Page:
SAFWAN, Iraq (Reuters) – Iraq handed over on Thursday the remains of 48 Kuwaiti citizens who disappeared during the 1991 Gulf War when dictator Saddam Hussein sent his troops into Kuwait and was forced out by a U.S.-led coalition.
The handing over of remains, which were put in caskets wrapped in Kuwaiti flags, is the first since the toppling of Saddam Hussein in a U.S.-led invasion in 2003.
Kuwait says around 605 people, mostly Kuwaiti, went missing during the seven-month occupation and ensuing war.
Iraqi military officials said the remains were found in a mass grave, in the desert about 170 km (106 miles) west of the city of Samawa in March.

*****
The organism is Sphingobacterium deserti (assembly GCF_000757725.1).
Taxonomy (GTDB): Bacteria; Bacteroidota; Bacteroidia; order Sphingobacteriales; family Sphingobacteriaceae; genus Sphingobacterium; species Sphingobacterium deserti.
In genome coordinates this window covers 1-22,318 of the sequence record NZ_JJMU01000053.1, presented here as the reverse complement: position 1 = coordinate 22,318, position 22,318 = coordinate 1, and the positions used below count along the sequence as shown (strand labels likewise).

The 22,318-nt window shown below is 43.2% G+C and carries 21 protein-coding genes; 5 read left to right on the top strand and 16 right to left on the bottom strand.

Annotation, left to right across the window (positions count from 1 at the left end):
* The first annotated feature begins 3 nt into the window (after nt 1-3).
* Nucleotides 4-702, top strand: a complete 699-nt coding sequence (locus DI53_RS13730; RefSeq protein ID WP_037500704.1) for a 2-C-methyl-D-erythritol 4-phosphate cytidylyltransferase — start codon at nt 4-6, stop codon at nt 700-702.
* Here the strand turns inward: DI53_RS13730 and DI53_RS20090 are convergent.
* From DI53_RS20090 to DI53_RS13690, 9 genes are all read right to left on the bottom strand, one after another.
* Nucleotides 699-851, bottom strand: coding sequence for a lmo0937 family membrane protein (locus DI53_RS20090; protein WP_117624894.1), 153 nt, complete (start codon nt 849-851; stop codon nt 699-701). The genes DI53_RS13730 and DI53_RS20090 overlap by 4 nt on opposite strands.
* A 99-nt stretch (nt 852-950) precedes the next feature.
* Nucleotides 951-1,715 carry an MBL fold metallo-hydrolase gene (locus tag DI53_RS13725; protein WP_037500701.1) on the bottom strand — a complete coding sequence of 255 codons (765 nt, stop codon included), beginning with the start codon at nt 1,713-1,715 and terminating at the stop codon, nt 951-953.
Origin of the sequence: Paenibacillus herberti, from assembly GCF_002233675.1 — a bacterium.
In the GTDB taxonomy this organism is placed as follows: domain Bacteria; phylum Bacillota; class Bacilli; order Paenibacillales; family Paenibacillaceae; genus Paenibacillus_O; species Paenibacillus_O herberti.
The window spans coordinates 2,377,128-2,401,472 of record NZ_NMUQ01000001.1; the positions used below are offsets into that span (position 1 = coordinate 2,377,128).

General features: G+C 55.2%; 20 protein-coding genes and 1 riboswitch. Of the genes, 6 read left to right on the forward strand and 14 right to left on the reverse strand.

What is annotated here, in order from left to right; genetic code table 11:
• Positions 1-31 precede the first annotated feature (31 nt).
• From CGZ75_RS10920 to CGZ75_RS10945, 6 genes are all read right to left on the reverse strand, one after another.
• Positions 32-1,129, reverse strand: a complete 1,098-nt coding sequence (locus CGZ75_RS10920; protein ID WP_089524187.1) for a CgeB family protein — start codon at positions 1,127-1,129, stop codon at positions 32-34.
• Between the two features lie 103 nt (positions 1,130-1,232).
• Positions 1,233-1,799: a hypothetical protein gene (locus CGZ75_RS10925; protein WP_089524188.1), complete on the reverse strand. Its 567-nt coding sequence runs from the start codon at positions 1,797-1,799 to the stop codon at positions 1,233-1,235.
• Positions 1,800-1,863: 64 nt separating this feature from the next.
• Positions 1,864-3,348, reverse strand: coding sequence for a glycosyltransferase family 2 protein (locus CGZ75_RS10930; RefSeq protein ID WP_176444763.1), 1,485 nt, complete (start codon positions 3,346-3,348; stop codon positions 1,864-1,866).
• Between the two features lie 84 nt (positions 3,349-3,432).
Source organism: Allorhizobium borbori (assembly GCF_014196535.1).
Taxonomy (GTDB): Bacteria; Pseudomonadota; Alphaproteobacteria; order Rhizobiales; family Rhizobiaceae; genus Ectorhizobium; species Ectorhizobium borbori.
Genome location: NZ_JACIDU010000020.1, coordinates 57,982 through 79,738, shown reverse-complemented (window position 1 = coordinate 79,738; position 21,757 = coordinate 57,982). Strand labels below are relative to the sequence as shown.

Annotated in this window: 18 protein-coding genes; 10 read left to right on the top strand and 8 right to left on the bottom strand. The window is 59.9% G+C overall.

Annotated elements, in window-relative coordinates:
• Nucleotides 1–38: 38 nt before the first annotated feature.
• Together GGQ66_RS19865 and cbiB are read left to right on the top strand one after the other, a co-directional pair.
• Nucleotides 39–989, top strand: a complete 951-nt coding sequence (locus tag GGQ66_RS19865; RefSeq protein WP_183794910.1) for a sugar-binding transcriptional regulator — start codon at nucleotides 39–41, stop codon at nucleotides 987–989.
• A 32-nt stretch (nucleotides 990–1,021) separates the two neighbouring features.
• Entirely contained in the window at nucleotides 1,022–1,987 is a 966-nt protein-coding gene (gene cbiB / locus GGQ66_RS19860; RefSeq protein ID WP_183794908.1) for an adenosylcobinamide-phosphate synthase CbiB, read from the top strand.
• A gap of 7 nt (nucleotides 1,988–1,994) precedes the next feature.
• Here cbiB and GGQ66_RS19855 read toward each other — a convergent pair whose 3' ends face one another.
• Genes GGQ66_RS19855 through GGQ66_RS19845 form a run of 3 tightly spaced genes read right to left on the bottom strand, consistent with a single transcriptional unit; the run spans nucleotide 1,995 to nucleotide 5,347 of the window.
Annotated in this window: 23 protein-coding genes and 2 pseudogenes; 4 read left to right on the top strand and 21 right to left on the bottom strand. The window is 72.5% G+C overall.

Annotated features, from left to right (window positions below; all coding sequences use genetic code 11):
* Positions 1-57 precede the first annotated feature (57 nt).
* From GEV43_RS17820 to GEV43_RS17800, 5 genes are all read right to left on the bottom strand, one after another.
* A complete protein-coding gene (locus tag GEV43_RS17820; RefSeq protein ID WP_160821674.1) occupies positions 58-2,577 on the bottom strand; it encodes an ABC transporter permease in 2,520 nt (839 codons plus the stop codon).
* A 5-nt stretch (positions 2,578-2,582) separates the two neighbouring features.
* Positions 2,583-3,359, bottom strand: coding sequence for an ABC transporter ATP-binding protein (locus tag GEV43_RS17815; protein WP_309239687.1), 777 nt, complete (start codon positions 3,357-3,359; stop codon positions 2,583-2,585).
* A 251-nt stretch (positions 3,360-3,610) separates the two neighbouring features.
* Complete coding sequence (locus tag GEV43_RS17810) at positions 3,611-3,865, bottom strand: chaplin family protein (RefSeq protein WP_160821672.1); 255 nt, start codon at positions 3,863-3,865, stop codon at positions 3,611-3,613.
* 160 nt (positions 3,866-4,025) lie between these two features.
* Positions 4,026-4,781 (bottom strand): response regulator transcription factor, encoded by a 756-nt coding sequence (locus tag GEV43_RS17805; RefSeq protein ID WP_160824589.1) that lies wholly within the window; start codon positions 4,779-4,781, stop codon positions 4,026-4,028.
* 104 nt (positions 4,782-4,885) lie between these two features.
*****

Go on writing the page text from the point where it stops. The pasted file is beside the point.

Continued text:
Tests have been performed and results confirm the remains’ identity, said Iraqi military and health officials attending the ceremony.
“Iraq’s government is determined to keep searching for the remaining missing bodies of the Kuwaiti citizens and return them back to their families,” said army Major General Hazim Qasim.
Diplomatic ties between the two neighbors were cut after the invasion, which was ended by the 1991 Gulf War, but restored after Saddam’s removal from power in 2003.
Reporting by Aref Mohammed; Writing by Ahmed Rasheed; Editing by Stephen Powell